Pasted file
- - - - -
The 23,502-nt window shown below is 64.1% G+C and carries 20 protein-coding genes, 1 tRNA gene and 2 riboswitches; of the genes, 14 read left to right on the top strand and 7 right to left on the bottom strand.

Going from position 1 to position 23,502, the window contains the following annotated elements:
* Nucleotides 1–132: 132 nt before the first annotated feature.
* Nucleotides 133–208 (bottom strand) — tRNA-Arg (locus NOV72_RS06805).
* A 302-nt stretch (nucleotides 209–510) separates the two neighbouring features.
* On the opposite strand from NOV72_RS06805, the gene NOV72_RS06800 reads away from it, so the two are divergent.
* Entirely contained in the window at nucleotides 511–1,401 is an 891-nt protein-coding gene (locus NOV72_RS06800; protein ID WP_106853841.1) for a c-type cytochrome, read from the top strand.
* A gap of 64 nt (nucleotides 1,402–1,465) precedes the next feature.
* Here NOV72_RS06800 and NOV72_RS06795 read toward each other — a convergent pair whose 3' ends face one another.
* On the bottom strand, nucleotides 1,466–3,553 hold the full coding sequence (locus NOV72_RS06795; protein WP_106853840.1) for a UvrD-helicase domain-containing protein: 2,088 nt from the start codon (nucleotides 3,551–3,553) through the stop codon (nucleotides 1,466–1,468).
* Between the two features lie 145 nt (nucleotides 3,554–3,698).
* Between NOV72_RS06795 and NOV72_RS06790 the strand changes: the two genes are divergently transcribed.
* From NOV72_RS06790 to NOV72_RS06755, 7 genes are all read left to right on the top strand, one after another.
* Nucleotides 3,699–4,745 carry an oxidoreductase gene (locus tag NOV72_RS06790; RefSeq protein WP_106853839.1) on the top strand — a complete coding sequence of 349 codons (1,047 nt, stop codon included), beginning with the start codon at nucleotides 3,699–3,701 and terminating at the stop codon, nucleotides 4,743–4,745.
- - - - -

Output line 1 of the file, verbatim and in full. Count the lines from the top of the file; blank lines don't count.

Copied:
The 23,502-nt window shown below is 64.1% G+C and carries 20 protein-coding genes, 1 tRNA gene and 2 riboswitches; of the genes, 14 read left to right on the top strand and 7 right to left on the bottom strand.